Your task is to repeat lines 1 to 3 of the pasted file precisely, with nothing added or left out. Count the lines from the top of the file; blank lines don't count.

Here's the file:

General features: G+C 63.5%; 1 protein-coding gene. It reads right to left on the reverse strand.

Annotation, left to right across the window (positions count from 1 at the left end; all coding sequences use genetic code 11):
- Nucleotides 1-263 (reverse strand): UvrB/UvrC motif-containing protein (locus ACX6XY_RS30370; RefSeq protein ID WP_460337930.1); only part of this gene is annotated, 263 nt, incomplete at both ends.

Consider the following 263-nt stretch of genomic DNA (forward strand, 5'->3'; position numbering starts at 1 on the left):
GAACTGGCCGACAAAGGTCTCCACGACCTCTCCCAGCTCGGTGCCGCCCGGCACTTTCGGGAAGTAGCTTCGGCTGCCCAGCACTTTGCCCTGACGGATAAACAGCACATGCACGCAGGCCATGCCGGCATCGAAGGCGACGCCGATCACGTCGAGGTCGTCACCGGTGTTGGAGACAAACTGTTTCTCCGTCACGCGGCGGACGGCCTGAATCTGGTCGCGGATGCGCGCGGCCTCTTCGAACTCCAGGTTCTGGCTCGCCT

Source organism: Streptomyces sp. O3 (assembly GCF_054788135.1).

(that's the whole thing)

General features: G+C 63.5%; 1 protein-coding gene. It reads right to left on the reverse strand.

Annotation, left to right across the window (positions count from 1 at the left end; all coding sequences use genetic code 11):
- Nucleotides 1-263 (reverse strand): UvrB/UvrC motif-containing protein (locus ACX6XY_RS30370; RefSeq protein ID WP_460337930.1); only part of this gene is annotated, 263 nt, incomplete at both ends.